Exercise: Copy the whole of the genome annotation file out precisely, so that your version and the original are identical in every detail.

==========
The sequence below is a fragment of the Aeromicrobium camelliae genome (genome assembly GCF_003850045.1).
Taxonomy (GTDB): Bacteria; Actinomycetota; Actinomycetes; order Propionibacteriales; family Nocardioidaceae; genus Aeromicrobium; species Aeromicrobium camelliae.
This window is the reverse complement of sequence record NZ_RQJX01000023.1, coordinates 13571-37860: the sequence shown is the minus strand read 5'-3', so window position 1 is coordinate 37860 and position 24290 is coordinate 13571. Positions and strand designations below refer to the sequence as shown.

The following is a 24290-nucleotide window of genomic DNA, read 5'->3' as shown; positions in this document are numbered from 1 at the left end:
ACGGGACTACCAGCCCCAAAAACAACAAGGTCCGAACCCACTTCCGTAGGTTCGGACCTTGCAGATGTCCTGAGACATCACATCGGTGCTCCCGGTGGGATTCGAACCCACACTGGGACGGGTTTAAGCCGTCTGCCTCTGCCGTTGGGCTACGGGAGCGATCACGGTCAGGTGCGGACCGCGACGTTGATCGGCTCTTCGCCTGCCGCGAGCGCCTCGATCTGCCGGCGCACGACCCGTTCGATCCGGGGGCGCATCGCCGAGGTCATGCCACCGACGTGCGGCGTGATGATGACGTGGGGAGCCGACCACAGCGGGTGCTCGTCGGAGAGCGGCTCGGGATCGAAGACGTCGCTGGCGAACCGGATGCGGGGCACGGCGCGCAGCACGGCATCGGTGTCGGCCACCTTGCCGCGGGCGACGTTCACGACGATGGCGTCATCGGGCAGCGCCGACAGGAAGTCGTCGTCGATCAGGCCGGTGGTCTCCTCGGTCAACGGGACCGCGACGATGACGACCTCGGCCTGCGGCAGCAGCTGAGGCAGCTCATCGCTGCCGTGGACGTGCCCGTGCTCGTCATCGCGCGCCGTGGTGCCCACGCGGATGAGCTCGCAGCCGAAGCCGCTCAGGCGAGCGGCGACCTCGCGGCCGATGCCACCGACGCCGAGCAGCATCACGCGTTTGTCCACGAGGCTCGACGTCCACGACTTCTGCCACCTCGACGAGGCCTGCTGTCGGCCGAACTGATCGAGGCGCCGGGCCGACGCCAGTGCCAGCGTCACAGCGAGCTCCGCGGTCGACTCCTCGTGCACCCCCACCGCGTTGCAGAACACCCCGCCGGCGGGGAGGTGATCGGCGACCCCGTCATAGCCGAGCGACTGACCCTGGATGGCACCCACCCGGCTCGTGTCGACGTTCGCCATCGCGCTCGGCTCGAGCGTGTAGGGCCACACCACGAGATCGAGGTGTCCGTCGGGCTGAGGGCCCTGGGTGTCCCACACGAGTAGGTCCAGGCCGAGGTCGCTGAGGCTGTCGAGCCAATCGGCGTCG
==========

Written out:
The sequence below is a fragment of the Aeromicrobium camelliae genome (genome assembly GCF_003850045.1).
Taxonomy (GTDB): Bacteria; Actinomycetota; Actinomycetes; order Propionibacteriales; family Nocardioidaceae; genus Aeromicrobium; species Aeromicrobium camelliae.
This window is the reverse complement of sequence record NZ_RQJX01000023.1, coordinates 13571-37860: the sequence shown is the minus strand read 5'-3', so window position 1 is coordinate 37860 and position 24290 is coordinate 13571. Positions and strand designations below refer to the sequence as shown.

The following is a 24290-nucleotide window of genomic DNA, read 5'->3' as shown; positions in this document are numbered from 1 at the left end:
ACGGGACTACCAGCCCCAAAAACAACAAGGTCCGAACCCACTTCCGTAGGTTCGGACCTTGCAGATGTCCTGAGACATCACATCGGTGCTCCCGGTGGGATTCGAACCCACACTGGGACGGGTTTAAGCCGTCTGCCTCTGCCGTTGGGCTACGGGAGCGATCACGGTCAGGTGCGGACCGCGACGTTGATCGGCTCTTCGCCTGCCGCGAGCGCCTCGATCTGCCGGCGCACGACCCGTTCGATCCGGGGGCGCATCGCCGAGGTCATGCCACCGACGTGCGGCGTGATGATGACGTGGGGAGCCGACCACAGCGGGTGCTCGTCGGAGAGCGGCTCGGGATCGAAGACGTCGCTGGCGAACCGGATGCGGGGCACGGCGCGCAGCACGGCATCGGTGTCGGCCACCTTGCCGCGGGCGACGTTCACGACGATGGCGTCATCGGGCAGCGCCGACAGGAAGTCGTCGTCGATCAGGCCGGTGGTCTCCTCGGTCAACGGGACCGCGACGATGACGACCTCGGCCTGCGGCAGCAGCTGAGGCAGCTCATCGCTGCCGTGGACGTGCCCGTGCTCGTCATCGCGCGCCGTGGTGCCCACGCGGATGAGCTCGCAGCCGAAGCCGCTCAGGCGAGCGGCGACCTCGCGGCCGATGCCACCGACGCCGAGCAGCATCACGCGTTTGTCCACGAGGCTCGACGTCCACGACTTCTGCCACCTCGACGAGGCCTGCTGTCGGCCGAACTGATCGAGGCGCCGGGCCGACGCCAGTGCCAGCGTCACAGCGAGCTCCGCGGTCGACTCCTCGTGCACCCCCACCGCGTTGCAGAACACCCCGCCGGCGGGGAGGTGATCGGCGACCCCGTCATAGCCGAGCGACTGACCCTGGATGGCACCCACCCGGCTCGTGTCGACGTTCGCCATCGCGCTCGGCTCGAGCGTGTAGGGCCACACCACGAGATCGAGGTGTCCGTCGGGCTGAGGGCCCTGGGTGTCCCACACGAGTAGGTCCAGGCCGAGGTCGCTGAGGCTGTCGAGCCAATCGGCGTCG